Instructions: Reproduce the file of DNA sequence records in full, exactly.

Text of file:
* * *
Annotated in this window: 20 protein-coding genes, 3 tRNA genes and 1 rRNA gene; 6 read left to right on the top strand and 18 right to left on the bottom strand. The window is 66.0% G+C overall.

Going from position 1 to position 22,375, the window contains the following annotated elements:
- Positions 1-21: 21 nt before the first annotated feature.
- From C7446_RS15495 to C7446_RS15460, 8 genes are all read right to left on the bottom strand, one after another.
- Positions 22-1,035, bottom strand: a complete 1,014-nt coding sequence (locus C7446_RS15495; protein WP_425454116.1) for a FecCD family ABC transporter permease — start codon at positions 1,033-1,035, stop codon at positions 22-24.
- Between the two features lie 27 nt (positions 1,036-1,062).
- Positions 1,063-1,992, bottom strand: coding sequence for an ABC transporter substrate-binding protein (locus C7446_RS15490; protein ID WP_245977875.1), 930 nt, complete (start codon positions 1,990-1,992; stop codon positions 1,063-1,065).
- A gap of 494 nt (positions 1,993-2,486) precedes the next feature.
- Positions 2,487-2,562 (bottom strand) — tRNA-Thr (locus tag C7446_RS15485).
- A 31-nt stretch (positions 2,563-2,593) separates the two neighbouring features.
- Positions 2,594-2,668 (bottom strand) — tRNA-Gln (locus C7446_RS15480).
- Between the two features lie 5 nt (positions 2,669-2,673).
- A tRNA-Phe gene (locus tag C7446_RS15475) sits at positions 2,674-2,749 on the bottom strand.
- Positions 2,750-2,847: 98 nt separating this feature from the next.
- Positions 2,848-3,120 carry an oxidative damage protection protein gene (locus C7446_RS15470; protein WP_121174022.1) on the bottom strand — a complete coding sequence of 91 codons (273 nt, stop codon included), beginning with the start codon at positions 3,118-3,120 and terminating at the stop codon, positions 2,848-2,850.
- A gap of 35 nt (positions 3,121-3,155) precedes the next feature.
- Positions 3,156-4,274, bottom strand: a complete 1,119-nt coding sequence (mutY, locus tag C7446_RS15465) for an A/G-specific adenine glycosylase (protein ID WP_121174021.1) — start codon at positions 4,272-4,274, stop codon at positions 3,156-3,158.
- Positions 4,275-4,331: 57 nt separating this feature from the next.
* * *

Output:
Annotated in this window: 20 protein-coding genes, 3 tRNA genes and 1 rRNA gene; 6 read left to right on the top strand and 18 right to left on the bottom strand. The window is 66.0% G+C overall.

Going from position 1 to position 22,375, the window contains the following annotated elements:
- Positions 1-21: 21 nt before the first annotated feature.
- From C7446_RS15495 to C7446_RS15460, 8 genes are all read right to left on the bottom strand, one after another.
- Positions 22-1,035, bottom strand: a complete 1,014-nt coding sequence (locus C7446_RS15495; protein WP_425454116.1) for a FecCD family ABC transporter permease — start codon at positions 1,033-1,035, stop codon at positions 22-24.
- Between the two features lie 27 nt (positions 1,036-1,062).
- Positions 1,063-1,992, bottom strand: coding sequence for an ABC transporter substrate-binding protein (locus C7446_RS15490; protein ID WP_245977875.1), 930 nt, complete (start codon positions 1,990-1,992; stop codon positions 1,063-1,065).
- A gap of 494 nt (positions 1,993-2,486) precedes the next feature.
- Positions 2,487-2,562 (bottom strand) — tRNA-Thr (locus tag C7446_RS15485).
- A 31-nt stretch (positions 2,563-2,593) separates the two neighbouring features.
- Positions 2,594-2,668 (bottom strand) — tRNA-Gln (locus C7446_RS15480).
- Between the two features lie 5 nt (positions 2,669-2,673).
- A tRNA-Phe gene (locus tag C7446_RS15475) sits at positions 2,674-2,749 on the bottom strand.
- Positions 2,750-2,847: 98 nt separating this feature from the next.
- Positions 2,848-3,120 carry an oxidative damage protection protein gene (locus C7446_RS15470; protein WP_121174022.1) on the bottom strand — a complete coding sequence of 91 codons (273 nt, stop codon included), beginning with the start codon at positions 3,118-3,120 and terminating at the stop codon, positions 2,848-2,850.
- A gap of 35 nt (positions 3,121-3,155) precedes the next feature.
- Positions 3,156-4,274, bottom strand: a complete 1,119-nt coding sequence (mutY, locus tag C7446_RS15465) for an A/G-specific adenine glycosylase (protein ID WP_121174021.1) — start codon at positions 4,272-4,274, stop codon at positions 3,156-3,158.
- Positions 4,275-4,331: 57 nt separating this feature from the next.